“WRI analysis shows that using corn ethanol to meet the anticipated demand for aviation fuel would require an unviable amount of cropland, and using vegetable oil, such as soy biodiesel, would cause devastating deforestation.

“The Biden administration should use the best available science, which shows that crop-based biofuels do not meet the 50% emissions reduction threshold required to qualify for the SAF tax credit under the IRA. By bowing to pressure from the ethanol industry the administration has put the U.S. aviation industry out of step with its international competitors and made its own climate protection goals harder to achieve.”

U.S. Climate United States biofuels climate policy GHG emissions transportation Type Statement Exclude From Blog Feed? 0
wil.thomas@wri.org

STATEMENT: G7 Leaders Agree to Shut Down Coal Plants

3 semanas 3 días ago
STATEMENT: G7 Leaders Agree to Shut Down Coal Plants alison.cinnamo… Tue, 04/30/2024 - 09:03

TURIN, ITALY (April 30, 2024) – The Group of Seven (G7) countries, which include Canada, France, Germany, Japan, the UK and the US, announced at a ministerial meeting that they will shut down coal-fired power plants by 2030-2035, or on a timeline consistent with the 1.5 C degree temperature limit. In addition, the G7 countries announced they will rapidly scale-up battery storage sixfold by 2030 to support electricity grids powered by renewable energy sources.

Following is a statement from Jennifer Layke, Global Director, Energy, World Resources Institute: 

“Stamping an end date on the coal era is precisely the kind of leadership we need from the world’s wealthiest countries. This decision provides a beacon of hope for the rest of the world, showing the transition away from coal can happen much faster than many thought possible.

“As some of the largest emitters — and with the greatest concentrations of wealth — the G7 countries have a unique ability to steer the world’s course toward a clean energy future. This commitment says to the rest of the planet that this transition is possible — and international cooperation is critical to getting us there. It marks a profound shift in thinking from last year’s G7 meetings when countries failed to reach an agreement to move away from fossil fuels.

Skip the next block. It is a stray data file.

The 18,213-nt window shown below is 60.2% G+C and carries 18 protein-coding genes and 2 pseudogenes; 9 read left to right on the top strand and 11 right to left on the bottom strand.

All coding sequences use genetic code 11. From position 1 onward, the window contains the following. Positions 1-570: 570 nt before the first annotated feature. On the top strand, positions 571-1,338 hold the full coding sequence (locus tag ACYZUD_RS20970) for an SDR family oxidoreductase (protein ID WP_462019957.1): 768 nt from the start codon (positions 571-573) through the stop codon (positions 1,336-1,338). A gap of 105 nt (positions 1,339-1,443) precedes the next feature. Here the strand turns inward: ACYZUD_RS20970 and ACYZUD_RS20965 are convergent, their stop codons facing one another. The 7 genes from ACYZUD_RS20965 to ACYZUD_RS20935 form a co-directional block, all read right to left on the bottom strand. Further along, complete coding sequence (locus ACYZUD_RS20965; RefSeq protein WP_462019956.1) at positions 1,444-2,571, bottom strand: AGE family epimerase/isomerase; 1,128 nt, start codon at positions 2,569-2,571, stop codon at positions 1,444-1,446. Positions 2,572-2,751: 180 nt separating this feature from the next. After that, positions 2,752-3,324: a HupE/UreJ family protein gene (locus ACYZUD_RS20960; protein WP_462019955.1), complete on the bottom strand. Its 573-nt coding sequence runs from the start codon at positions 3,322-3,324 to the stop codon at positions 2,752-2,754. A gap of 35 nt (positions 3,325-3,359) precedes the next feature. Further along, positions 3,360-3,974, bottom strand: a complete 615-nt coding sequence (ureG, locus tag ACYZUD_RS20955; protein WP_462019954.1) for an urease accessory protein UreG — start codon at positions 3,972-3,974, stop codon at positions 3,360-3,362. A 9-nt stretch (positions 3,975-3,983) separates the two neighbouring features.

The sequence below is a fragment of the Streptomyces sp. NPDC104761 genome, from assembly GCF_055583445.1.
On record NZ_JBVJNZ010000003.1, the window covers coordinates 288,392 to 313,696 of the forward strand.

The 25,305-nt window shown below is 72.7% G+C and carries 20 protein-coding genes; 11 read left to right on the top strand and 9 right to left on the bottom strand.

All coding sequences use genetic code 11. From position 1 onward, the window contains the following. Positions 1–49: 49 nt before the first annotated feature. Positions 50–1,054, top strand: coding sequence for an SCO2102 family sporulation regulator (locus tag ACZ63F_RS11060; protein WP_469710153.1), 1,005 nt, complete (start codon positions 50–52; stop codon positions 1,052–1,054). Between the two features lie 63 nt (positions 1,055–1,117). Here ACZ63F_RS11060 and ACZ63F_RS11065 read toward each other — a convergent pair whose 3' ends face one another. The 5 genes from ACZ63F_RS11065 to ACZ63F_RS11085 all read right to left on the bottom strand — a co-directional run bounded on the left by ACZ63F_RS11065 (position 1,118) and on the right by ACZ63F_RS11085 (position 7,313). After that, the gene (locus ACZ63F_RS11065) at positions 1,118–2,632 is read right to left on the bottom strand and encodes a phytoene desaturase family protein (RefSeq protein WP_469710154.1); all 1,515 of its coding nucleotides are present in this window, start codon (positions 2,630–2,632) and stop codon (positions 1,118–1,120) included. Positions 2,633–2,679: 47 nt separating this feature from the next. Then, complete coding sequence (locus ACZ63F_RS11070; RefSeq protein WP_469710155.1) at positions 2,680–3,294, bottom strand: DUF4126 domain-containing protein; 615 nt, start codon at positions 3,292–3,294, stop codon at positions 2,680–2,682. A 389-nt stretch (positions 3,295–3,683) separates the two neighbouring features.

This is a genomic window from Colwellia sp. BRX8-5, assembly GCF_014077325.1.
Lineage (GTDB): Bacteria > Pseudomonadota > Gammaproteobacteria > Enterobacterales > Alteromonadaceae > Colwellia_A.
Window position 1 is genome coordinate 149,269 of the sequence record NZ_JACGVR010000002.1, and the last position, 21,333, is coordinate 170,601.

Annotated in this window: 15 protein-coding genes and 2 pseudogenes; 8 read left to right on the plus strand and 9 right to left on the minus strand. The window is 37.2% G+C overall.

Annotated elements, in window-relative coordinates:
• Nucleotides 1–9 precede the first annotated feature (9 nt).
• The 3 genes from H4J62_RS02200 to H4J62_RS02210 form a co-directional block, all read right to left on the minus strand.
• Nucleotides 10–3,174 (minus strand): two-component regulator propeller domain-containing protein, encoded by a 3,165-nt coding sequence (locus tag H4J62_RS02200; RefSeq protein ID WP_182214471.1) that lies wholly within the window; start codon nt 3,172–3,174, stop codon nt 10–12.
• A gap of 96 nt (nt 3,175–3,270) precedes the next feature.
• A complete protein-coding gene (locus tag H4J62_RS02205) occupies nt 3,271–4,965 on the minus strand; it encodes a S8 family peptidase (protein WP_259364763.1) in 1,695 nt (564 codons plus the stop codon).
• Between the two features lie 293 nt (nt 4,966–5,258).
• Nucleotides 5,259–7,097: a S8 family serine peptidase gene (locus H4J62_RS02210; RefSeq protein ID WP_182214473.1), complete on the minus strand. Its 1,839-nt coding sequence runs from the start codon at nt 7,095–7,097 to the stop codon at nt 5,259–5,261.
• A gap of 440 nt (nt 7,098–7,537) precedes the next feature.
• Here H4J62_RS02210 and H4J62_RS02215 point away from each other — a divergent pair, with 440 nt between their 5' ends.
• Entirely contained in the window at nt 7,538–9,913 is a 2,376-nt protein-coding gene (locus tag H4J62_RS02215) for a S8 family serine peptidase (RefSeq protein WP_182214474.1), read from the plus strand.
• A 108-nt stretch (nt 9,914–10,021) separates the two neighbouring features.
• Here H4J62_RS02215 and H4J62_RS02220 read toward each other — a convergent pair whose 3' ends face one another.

“Putting an end to the world’s dirtiest fuel will provide cleaner air and massive health benefits to communities throughout these countries. It’s now imperative that these countries prioritize just transition measures to support the workers and communities who have relied on coal for decades.

“The G7 countries’ commitment to rapidly expand battery storage capacity sixfold by 2030 is critical to meeting countries’ prior commitment to tripling renewable energy, and needed to create resilient electrical grids.

"Today these countries have taken positive steps toward building a zero-carbon energy system that will transform the global economy. Now the G7 countries should back this political will with the critical finance needed to rapidly transition the world away from fossil fuels and toward zero-carbon energy, both in their own countries and abroad.”
 

Energy Energy Type Statement Exclude From Blog Feed? 0
alison.cinnamond@wri.org

E-liabilities vs. GHG Protocol Approaches to Emissions Reporting: What You Need to Know

3 semanas 4 días ago
E-liabilities vs. GHG Protocol Approaches to Emissions Reporting: What You Need to Know shannon.paton@… Mon, 04/29/2024 - 09:54

In an ever-changing climate landscape, greenhouse gas (GHG) emissions measurement and management must continue to adapt and evolve to stay relevant as new opportunities and challenges emerge. There is no shortage of ideas. More than 1,400 survey responses and 230 new proposals were received by the GHG Protocol, the world’s most widely used GHG accounting approach, as part of its two-year update process.

One such proposal is E-liability accounting. But for numerous reasons, which I unpack in this article, E-liability is not a replacement for the GHG Protocol.

E-liability and the GHG Protocol serve different purposes, adopt different approaches to accounting, and are in different stages of maturity. E-liability aims to deliver mutually exclusive, comparable, emissions data to support a liabilities approach to holding companies accountable for emissions. The GHG Protocol supports comprehensive corporate GHG management, value-chain wide emissions disclosures and ambitious target-setting. The E-liability concept was first introduced in 2021 in a management magazine. The GHG Protocol is a widely used family of codified standards developed through multi-stakeholder processes over the last 20 years.

One of main criticisms of GHG Protocol by E-liabilities’ authors is the double-counting inherent in the design of its scopes. Yet this is one of GHG Protocol’s greatest strengths. It supports comprehensive GHG management by incentivizing cradle-to-grave value-chain GHG reduction efforts.

Many questions remain on whether and how E-liability could support GHG management. The E-liabilities approach would likely require a regulated system to drive the universal participation necessary to deliver its aims while GHG Protocol can and is used in both voluntary and regulated systems.